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Five steps to create a dynamic working policy
There are many attractions, for employers and employees alike, in offering a dynamic working program. At Michael Page we know our success is built and maintained by creating an inclusive culture.
An environment that highly values experience and empowers employees to prioritize their professional and personal lives. Every stage of life brings new priorities, responsibilities and opportunities. Offering flexibility around when, where and how employees work can help integrate their professional and personal lives and fulfil roles more easily.
Rather than offering either an entirely home- or office-based role or offering part-time contracts, dynamic working recognizes that employees’ lives do not neatly fall into a typical 9-5 schedule and that individuals are productive at different times of the day. Also, every stage of life brings new priorities, responsibilities and opportunities. Offering flexibility around when, where and how people work can help integrate professional and personal lives and fulfil multiple roles more easily. The principle of dynamic working is to focus on the output and key deliverables rather than the number of hours spent at work. Ultimately, if output levels are high and all responsibilities are taken care of, it doesn’t really matter where and when they are achieved.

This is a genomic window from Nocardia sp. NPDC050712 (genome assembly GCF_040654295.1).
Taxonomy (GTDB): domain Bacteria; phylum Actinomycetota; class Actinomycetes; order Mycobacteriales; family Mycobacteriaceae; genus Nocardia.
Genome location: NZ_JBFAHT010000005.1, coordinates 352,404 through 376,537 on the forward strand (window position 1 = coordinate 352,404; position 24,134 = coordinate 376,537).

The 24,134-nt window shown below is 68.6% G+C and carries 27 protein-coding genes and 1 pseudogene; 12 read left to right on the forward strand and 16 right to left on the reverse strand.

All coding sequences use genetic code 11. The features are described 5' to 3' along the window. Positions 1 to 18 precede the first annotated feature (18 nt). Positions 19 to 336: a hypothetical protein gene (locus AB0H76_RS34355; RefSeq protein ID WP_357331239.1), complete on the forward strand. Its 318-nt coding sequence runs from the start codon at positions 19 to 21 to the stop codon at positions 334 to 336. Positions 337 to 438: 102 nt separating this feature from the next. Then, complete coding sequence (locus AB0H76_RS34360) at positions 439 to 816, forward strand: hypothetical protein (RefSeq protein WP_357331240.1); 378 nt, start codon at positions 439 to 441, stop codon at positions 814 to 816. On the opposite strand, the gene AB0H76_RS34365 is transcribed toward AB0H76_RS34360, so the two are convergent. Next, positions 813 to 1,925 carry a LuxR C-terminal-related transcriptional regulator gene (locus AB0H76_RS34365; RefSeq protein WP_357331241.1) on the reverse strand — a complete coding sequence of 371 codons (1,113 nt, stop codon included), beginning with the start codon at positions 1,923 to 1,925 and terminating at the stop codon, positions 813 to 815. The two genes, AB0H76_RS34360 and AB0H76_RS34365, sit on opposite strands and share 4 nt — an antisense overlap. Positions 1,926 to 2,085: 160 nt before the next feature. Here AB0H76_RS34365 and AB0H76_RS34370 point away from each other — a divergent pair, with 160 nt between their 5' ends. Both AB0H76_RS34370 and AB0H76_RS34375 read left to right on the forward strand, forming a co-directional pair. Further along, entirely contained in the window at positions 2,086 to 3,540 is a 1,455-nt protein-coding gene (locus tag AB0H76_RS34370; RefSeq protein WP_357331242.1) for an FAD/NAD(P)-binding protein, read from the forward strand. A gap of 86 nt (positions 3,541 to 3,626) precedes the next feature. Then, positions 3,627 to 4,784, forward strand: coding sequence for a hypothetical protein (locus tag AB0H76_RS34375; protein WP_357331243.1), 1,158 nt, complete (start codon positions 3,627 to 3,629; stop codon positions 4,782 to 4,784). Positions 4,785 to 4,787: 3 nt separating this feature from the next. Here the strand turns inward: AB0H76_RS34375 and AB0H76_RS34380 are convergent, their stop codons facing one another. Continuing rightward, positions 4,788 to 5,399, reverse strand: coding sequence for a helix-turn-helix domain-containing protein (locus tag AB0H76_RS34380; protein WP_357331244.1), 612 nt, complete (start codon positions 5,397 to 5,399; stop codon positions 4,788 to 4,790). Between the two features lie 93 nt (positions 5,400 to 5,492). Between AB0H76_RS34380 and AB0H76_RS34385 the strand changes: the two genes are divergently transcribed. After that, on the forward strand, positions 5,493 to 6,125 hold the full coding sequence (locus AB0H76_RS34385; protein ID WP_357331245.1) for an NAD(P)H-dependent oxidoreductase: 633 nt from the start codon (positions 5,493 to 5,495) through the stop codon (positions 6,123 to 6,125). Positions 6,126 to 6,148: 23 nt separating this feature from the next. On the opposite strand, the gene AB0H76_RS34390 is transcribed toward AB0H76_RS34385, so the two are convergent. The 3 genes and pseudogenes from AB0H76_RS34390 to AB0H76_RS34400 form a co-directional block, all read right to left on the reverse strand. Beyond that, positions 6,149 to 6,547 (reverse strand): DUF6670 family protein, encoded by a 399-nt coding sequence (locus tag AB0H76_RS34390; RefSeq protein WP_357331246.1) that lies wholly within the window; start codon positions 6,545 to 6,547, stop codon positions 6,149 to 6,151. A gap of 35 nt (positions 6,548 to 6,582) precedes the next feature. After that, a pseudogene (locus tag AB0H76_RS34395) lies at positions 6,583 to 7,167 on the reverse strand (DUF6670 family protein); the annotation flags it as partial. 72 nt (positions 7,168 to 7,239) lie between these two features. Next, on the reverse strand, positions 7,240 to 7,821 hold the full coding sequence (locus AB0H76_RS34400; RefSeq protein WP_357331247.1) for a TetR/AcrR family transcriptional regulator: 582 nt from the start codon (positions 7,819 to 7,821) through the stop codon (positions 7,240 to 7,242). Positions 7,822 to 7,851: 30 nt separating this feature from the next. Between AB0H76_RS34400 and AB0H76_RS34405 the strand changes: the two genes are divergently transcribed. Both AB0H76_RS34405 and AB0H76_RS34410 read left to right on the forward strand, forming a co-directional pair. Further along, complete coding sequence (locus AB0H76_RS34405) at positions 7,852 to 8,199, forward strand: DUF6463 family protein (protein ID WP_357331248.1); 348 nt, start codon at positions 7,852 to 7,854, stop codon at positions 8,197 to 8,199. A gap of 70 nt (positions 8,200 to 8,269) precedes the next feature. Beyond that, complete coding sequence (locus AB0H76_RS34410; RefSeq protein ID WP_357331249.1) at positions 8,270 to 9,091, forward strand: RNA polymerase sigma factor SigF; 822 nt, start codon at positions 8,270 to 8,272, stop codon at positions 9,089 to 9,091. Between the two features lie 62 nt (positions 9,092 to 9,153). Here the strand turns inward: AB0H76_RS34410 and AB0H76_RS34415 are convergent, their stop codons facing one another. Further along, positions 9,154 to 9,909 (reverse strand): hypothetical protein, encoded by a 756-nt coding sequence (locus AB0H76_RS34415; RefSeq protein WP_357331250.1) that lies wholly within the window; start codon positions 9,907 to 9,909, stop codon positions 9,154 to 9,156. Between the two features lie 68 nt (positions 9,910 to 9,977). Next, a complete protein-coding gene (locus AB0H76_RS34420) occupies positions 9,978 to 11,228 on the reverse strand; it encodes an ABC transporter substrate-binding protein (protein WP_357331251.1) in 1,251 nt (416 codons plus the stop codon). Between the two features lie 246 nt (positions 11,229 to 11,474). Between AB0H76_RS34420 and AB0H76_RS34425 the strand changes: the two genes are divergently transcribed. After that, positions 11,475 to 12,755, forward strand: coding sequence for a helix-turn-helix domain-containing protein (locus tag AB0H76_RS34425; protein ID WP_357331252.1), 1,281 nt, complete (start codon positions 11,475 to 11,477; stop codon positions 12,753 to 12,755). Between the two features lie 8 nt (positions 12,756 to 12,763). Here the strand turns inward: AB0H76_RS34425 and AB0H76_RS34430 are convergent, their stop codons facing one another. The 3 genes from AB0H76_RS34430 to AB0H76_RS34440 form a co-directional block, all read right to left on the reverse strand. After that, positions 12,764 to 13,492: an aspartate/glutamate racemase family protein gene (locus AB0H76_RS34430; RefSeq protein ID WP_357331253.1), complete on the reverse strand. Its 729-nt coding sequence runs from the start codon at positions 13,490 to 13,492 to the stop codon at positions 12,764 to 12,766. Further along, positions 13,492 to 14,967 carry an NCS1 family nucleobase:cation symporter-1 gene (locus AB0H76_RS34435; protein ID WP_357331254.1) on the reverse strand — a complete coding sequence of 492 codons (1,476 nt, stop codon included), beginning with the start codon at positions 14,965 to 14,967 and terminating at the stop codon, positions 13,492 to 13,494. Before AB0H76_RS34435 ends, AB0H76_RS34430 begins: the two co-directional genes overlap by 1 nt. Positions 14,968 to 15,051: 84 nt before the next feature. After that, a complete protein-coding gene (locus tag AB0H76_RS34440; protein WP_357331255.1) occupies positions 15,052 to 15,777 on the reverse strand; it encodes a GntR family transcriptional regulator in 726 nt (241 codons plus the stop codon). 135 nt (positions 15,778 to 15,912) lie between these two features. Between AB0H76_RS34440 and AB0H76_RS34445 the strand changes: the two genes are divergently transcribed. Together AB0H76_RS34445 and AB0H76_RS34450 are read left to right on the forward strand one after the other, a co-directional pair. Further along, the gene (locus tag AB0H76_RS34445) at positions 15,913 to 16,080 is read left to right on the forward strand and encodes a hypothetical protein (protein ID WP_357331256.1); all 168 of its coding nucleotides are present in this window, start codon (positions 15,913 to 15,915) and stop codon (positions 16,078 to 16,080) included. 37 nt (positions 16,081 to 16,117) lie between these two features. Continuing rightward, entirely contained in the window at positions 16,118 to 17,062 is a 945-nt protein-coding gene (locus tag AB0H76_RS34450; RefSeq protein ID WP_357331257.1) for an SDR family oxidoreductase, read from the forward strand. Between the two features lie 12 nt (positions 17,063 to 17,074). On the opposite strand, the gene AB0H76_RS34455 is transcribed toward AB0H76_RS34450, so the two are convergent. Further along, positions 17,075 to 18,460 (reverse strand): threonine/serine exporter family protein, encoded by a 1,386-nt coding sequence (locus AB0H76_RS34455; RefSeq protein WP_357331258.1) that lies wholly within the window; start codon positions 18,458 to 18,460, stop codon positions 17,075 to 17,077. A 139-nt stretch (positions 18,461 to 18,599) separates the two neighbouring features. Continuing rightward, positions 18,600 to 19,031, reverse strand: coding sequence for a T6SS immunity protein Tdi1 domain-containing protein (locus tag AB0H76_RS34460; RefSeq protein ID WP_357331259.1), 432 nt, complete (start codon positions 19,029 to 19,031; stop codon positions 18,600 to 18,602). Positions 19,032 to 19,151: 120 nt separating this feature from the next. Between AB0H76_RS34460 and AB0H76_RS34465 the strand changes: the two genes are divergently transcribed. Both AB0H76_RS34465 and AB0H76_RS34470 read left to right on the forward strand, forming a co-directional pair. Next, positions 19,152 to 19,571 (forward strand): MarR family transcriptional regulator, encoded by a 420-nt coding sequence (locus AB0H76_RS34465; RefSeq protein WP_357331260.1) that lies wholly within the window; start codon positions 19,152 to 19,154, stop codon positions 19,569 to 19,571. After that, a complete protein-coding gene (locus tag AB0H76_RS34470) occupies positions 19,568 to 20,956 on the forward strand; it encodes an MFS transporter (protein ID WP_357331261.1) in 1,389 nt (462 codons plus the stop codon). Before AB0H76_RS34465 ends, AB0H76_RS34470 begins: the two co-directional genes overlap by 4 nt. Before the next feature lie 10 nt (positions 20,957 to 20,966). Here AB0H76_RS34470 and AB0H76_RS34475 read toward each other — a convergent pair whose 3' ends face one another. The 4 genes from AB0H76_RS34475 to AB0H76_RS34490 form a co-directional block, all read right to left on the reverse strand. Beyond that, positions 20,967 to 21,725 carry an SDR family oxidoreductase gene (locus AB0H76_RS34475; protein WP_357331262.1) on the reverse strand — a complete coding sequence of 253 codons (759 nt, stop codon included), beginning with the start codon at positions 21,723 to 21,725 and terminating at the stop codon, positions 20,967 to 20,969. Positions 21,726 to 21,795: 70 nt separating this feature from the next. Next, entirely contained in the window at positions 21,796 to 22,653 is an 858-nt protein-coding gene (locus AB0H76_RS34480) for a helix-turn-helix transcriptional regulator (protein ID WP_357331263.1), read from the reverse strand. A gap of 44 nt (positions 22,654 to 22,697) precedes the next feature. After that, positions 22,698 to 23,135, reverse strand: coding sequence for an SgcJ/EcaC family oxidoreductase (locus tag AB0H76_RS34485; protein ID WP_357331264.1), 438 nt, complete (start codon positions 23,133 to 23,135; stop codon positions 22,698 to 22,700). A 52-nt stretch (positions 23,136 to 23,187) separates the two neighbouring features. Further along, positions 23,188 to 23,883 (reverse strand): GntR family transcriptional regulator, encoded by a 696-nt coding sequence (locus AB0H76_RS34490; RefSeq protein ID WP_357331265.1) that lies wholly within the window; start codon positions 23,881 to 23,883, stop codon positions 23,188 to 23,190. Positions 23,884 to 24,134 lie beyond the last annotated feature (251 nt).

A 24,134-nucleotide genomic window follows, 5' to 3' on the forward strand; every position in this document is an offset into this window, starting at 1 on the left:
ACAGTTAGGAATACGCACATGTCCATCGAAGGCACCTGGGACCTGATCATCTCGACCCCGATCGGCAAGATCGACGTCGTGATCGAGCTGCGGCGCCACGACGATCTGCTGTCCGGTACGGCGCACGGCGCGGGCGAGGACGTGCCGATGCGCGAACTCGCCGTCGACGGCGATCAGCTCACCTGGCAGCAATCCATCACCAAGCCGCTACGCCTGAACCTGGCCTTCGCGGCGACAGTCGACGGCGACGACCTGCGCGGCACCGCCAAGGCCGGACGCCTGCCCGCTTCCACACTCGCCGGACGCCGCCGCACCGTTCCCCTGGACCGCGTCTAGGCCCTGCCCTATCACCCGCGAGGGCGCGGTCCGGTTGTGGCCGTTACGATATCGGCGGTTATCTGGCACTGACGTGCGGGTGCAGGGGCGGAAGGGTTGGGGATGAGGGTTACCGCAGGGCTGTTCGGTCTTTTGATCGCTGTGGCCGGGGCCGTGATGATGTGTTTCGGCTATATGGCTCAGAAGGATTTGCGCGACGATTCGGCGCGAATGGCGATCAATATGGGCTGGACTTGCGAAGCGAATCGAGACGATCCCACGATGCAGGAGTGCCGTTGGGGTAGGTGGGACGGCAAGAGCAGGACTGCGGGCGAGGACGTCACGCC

Some of the things to consider are outlined below.
1. Equipment requirements
Depending on the nature of your business you may have to provide your employees with extra technology for their home. For example, are you going to ask them to use their personal computer or will you supply a laptop?
2. Company security
Information and documentation from your organisation will be trusted to the employee outside of the company. It’s not just the employee you need to think about, what about other people entering their home? Also think about how you will regain documents when the work relationship ends.
Great communication enables dynamic working and customer service to co-exist. In order to stay connected with employees working from home, think about how often there is a need for contact with home workers, even if it’s just by email. It is important that home workers are regularly updated about work or the status of a project, as it will make them feel more connected with what’s going on in the business.
4. What are your employees’ motivations?
Your policy should clearly state that you expect employees to treat their workday at home as though they were in the office. For example, employees should not think of working from home as an alternative to hiring childcare.
5. Wording your policy
The more detailed your policy is, the easier it will be to sort out any disagreements regarding an employee’s rights. You should discuss the language of your policy and any risk assessment procedures with your legal department.
This information is intended as a guideline only. To find out what’s appropriate for your business, please get in touch with your own HR or legal department or external advisors.
If you would like additional information, or discuss how we can help you with your recruitment needs, please contact your local office.